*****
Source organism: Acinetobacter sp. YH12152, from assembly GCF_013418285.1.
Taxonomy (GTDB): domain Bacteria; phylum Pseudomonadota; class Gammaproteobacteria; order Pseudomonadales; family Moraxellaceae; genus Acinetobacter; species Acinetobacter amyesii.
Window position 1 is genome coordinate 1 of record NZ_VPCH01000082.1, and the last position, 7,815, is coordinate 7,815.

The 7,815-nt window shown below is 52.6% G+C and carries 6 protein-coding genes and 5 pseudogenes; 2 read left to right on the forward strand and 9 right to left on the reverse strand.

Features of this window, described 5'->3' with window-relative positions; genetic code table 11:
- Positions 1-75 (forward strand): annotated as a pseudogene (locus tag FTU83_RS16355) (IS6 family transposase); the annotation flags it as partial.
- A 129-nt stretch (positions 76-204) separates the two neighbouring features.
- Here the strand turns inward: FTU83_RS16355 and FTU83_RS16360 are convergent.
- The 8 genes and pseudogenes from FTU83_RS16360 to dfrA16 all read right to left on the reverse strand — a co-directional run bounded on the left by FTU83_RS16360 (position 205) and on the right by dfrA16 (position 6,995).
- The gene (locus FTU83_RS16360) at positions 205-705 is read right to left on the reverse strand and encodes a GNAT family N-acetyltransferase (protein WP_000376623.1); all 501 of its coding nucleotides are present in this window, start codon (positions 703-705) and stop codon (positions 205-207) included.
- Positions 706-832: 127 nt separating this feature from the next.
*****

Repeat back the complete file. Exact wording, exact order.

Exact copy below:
Source organism: Acinetobacter sp. YH12152, from assembly GCF_013418285.1.
Taxonomy (GTDB): domain Bacteria; phylum Pseudomonadota; class Gammaproteobacteria; order Pseudomonadales; family Moraxellaceae; genus Acinetobacter; species Acinetobacter amyesii.
Window position 1 is genome coordinate 1 of record NZ_VPCH01000082.1, and the last position, 7,815, is coordinate 7,815.

The 7,815-nt window shown below is 52.6% G+C and carries 6 protein-coding genes and 5 pseudogenes; 2 read left to right on the forward strand and 9 right to left on the reverse strand.

Features of this window, described 5'->3' with window-relative positions; genetic code table 11:
- Positions 1-75 (forward strand): annotated as a pseudogene (locus tag FTU83_RS16355) (IS6 family transposase); the annotation flags it as partial.
- A 129-nt stretch (positions 76-204) separates the two neighbouring features.
- Here the strand turns inward: FTU83_RS16355 and FTU83_RS16360 are convergent.
- The 8 genes and pseudogenes from FTU83_RS16360 to dfrA16 all read right to left on the reverse strand — a co-directional run bounded on the left by FTU83_RS16360 (position 205) and on the right by dfrA16 (position 6,995).
- The gene (locus FTU83_RS16360) at positions 205-705 is read right to left on the reverse strand and encodes a GNAT family N-acetyltransferase (protein WP_000376623.1); all 501 of its coding nucleotides are present in this window, start codon (positions 703-705) and stop codon (positions 205-207) included.
- Positions 706-832: 127 nt separating this feature from the next.